(My Middle East)

77 days with a journalist, Lebanon, and a list of non sequiturs

Posts Tagged ‘stephen dockery

Story on Aisha Bakkar

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As I mentioned yesterday in my post about reporting from Aisha Bakkar, where street clashes broke out Sunday, heres my story that ran in The Daily Star today. It was my first story of this kind (conflict reporting directly after the conflict) so it was a bit of a struggle to write, but I think it turned out alright and I’ve figured out what I can do in the future. Heres the main story on Aisha Bakkar by Nicholas Kimbrell that my story was the sider to.

<UPDATE> 9:02 PM Beirut, Went by Aisha Bakkar on my way home from work. The whole area is still on lock down, but a little more relaxed, people and LAF wise. Although I did see a few checkpoints where LAF were stopping and searching cars and talking to people.

I heard the Sunni side had a funeral today for the woman killed, and when I walked through the area there was a group of about 100 people who were having a group meal, I’d assume as part of the funeral. So maybe things can go forward with out retaliatory violence

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Written by stephenddockery

June 30, 2009 at 9:37 am

Story on EC trip to North Lebanon

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Patrick Laurent speaks with a teacher and town leader in Denbo

Patrick Laurent speaks with a teacher and town leader in Denbo | Stephen Dockery

On Thursday I went on a press trip to North Lebanon with the delegation from the European Commission for a story for The Daily Star. We road around in black SUV’s with the Head of the EC Commission Patrick Laurent and stopped at community projects that the EC was funding through ESFD, an aid organization. We made stops at al-Mina a coastal town in Tripoli And then Mhammara, Majdala, Mar Touma, Deir Dallloum ,and Denbo in Akkar.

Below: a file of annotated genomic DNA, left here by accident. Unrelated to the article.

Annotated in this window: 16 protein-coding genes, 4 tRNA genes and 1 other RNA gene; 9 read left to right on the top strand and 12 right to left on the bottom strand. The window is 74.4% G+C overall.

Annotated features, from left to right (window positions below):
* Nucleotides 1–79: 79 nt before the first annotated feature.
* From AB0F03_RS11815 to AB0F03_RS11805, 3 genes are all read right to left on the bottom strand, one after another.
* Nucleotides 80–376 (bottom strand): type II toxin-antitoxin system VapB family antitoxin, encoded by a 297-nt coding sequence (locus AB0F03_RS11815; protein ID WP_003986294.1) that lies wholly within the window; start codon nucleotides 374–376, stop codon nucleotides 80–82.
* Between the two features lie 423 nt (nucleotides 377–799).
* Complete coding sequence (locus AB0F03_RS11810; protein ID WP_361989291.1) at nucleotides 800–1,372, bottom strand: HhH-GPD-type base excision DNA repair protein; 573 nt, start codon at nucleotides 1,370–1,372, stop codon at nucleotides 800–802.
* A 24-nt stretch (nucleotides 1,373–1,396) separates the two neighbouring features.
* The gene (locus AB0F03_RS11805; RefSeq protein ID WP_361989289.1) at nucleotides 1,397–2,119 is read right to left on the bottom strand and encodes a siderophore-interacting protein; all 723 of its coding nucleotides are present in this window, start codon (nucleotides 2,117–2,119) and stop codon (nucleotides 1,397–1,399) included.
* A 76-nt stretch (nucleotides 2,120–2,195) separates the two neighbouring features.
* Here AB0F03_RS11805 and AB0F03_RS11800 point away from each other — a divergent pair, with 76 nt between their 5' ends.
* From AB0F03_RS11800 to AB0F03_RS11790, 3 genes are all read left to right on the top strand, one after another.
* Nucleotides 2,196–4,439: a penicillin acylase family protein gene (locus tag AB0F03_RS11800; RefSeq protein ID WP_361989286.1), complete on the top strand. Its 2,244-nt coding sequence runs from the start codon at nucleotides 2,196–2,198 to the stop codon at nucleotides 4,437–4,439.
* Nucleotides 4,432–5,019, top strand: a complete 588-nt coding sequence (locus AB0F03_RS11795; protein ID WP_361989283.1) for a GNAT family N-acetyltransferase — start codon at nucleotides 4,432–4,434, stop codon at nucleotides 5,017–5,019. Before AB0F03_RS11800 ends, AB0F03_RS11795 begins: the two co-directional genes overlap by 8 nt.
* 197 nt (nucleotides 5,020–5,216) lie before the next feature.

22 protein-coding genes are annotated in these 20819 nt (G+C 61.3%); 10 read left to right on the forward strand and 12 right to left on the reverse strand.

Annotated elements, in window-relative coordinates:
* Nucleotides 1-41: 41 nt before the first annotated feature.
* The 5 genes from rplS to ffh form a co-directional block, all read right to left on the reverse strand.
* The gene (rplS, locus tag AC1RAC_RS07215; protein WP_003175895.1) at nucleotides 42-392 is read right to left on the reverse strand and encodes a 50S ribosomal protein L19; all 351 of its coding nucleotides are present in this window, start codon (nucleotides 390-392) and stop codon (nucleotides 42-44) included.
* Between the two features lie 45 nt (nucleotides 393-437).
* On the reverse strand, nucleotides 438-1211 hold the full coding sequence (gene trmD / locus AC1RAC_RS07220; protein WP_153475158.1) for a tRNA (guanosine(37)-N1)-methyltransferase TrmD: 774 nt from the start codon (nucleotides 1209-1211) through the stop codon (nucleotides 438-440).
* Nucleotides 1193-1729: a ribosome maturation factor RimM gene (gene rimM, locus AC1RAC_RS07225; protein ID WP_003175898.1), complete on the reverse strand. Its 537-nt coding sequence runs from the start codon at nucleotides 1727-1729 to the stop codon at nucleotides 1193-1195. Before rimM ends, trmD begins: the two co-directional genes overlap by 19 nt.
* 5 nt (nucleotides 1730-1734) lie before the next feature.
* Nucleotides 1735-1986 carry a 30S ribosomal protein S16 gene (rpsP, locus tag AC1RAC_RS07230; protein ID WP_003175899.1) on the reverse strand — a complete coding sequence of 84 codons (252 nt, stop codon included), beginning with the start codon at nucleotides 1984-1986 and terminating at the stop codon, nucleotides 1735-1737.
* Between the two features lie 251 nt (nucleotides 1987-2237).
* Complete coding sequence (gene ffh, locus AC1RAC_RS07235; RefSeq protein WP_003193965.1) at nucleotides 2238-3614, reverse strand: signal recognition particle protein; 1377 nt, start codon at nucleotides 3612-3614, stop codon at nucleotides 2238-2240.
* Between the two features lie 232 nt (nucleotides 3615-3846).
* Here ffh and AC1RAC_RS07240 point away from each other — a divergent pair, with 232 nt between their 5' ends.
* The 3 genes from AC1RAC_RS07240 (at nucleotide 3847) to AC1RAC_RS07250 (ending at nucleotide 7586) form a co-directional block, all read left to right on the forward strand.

Akkar district

Akkar district

Akkar is one of the poorest areas in Lebanon and theres not much there besides trees shrubs and large hills/ small mountains. The most impressive part of the trip was seeing what looked like the whole town of Denbo (which was the poorest and most isolated town we visited) come out to cheer Patrick Laurent as he arrived to tour the area. I guess its not that surprising as the EU has funded millions of dollars of programs in the area.

One thing I wondered about when I was walking around the area is what would happen to this area if the aid stopped coming from international and individual donors. As we were riding back from Denbo I scribbled in my notebook “Is this a young area for instability?”. I didn’t think about it much afterward but when I spoke to the head of ESFD Haitham Omar later he said the same thing, heres the copy from my transcription:

“The acute disparities in living conditions in Lebanon is causing social instability and insecurity.

If we do not want to have the North of Lebanon specifically the Akkar area drop into fundamentalist extremities then we should deal with the situation from an economic basis.